A learning approach to detecting a joint location in ultrasound images is being developed, using point feature descriptors. The training and test sets consist of images with the joint regions identified. An image point feature descriptor such as SURF is used as the feature vector for a classifier. A pixel classifier is constructed by training multiple simple classifiers, including k-nearest neighbor, nearest descriptor cluster, and SVM, from which a composite classifier is constructed using an ensemble learning method such as boosting. To increase the computational efficiency, the pixels where a descriptor is computed are initially screened by applying an image point feature detector. The final joint detector is the result of clustering the pixels classified as "joint region".

Bone detector - Saurav Moonka (PJIIT)

A detector is being developed for identifying linear forms in ultrasound images such as bone, skin and tendon. The detector is a trainable classifier which applied to a stack or vector of images. The components images of the vector are the results of passing the input image through filters which enhance linear image features such as edges and ridges, including the first and second derivative filters, Laplacian and threshold operators. The classifier is represented by a vector of convolution kernels that correspond to the component images, and associated weight factors. The classification function is a weighted sum of normalized convolutions of the component images and their corresponding component kernels. The kernels and weights of the classifier are computed from a training set of ultrasound images with identified bone, skin and tendon forms, using clustering and supervised learning methods. The ITK toolkit is used for image processing operations.

Annotation Editor - Marek Kulbacki (PJIIT)

MEDUSA annotation editor is being developed to support adding annotations such as labels, descriptions and region outlines to ultrasound images, that will form a training set for a learning synovitis detector. The presentation starts from base requirements, presents continuous integration process adapted to the project, existing and planned application features and rules of iterative deployment and requirements management established with a team from Norway. It mainly refers to  first tasks from WP3 – Prototype Software Development in particular: T.3.1. Database system construction and T3.2. Development of annotation editors. For performance reasons and flexibility it has been chosen C++ programming language. Target software will run in multiplatform environment – in particular Linux and Windows platforms with possible extensions to mobile platforms. Target application will have modular structure, and will enable a simple extension of its capabilities with dedicated plugin system. Exchanging/publishing plugins between users will be supported.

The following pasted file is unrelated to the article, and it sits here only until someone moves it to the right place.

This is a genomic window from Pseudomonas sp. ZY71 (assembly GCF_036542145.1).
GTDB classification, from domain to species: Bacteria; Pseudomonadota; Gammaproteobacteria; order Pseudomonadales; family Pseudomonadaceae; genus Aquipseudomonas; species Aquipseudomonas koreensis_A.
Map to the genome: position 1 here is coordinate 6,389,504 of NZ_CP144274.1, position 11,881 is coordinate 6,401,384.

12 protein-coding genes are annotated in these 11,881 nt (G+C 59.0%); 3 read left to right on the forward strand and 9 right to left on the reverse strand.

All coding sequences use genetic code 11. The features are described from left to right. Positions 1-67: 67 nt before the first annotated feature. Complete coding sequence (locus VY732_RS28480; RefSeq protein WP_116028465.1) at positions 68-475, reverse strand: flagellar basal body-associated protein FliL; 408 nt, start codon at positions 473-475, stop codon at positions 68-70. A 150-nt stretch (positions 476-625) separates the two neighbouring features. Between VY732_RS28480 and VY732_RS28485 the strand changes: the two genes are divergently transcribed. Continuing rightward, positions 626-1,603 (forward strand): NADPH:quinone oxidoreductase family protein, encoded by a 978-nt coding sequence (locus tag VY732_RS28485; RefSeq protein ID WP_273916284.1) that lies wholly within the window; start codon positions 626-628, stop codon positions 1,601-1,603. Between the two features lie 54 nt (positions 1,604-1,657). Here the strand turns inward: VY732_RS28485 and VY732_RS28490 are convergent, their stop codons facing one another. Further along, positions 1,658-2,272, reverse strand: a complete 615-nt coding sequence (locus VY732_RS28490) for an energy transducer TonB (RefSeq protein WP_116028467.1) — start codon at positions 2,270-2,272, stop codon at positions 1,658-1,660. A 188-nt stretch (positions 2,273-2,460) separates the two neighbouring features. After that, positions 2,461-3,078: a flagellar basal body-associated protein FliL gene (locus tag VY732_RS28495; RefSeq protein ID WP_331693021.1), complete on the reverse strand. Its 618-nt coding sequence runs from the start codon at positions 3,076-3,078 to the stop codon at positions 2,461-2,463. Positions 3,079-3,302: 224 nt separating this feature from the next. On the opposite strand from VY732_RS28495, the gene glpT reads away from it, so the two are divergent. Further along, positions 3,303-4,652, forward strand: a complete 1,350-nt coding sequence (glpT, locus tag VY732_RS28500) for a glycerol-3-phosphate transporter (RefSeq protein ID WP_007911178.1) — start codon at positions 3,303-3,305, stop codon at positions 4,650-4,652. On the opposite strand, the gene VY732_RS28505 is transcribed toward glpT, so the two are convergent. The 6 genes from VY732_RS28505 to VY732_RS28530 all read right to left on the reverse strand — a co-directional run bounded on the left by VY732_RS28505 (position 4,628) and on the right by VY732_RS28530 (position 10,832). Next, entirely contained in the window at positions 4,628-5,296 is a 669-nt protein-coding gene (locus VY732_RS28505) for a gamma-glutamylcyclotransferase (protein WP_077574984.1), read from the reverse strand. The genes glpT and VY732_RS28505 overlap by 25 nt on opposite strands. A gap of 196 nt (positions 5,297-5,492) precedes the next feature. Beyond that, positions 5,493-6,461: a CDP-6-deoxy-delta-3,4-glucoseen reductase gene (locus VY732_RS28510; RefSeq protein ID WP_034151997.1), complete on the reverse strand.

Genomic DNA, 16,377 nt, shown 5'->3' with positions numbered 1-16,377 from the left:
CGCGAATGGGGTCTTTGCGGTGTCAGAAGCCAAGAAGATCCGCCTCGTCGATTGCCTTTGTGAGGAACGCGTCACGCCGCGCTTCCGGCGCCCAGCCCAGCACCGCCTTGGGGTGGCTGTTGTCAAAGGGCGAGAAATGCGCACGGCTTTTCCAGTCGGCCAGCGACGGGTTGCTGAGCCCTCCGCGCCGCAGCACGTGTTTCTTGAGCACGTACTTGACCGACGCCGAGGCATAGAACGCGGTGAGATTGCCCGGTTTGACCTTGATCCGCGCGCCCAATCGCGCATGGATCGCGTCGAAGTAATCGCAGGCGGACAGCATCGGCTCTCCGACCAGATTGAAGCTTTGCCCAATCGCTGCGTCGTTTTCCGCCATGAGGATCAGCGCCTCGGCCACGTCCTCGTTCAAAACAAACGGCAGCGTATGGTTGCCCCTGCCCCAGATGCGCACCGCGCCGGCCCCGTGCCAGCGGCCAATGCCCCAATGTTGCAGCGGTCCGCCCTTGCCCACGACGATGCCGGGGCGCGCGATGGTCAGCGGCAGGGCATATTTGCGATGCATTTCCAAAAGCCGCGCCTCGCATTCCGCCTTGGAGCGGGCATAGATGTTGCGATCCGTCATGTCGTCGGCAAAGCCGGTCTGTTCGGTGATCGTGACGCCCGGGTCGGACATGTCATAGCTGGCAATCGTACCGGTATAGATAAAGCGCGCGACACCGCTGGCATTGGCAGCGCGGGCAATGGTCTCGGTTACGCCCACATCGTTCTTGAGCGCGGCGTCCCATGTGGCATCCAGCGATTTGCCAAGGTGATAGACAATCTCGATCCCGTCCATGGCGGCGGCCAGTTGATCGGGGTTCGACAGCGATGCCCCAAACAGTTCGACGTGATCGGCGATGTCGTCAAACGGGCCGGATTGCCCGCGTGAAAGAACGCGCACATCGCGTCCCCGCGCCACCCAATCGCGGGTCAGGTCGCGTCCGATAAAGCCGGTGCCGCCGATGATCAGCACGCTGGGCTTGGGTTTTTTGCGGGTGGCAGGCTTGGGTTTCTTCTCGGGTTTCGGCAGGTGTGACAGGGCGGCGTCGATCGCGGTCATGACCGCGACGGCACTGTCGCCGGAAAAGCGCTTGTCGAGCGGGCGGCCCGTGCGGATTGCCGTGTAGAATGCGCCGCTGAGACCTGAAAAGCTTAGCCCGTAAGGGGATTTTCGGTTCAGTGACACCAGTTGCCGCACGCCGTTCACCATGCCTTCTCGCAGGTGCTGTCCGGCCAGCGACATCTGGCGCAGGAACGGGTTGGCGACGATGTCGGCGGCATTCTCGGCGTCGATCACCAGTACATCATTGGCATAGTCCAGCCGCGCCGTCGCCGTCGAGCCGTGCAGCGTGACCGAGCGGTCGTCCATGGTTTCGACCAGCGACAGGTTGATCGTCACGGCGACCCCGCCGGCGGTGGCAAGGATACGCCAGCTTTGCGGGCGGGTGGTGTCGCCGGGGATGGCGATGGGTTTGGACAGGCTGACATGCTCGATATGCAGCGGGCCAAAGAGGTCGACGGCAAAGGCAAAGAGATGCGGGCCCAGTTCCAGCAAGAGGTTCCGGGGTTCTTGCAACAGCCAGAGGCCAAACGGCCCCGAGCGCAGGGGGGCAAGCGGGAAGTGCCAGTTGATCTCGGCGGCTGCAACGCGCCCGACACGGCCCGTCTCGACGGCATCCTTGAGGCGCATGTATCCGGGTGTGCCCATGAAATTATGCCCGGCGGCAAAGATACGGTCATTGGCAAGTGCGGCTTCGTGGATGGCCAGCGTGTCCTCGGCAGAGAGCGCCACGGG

Application of data mining tools for medical images evaluation – Rafał Cupek (SUT)

The report presents findings of the review of data mining tools which may be applied for medical images evaluation. However, the problem of joint synovitis activity analysis from medical ultrasound and Power Doppler examinations in not supported by any known data mining tools but same of its sub-problems are supported. This includes general purpose data mining tools that allow for image mining activities available in the form of extension libraries. The most relevant to MEDUSA research area extensions allow for solving generic problems in image segmentation, feature extraction, pattern detection, and image classification. This report presents a few free accessible image mining solutions which are available for popular data mining tools.  Three widely accessed data mining environments were considered: Weka, RapidMiner, and KNIME. The particular attention was given to problem how to adopt general purpose data mining tools to support medical images analysis in the research context of MEDUSA project activities.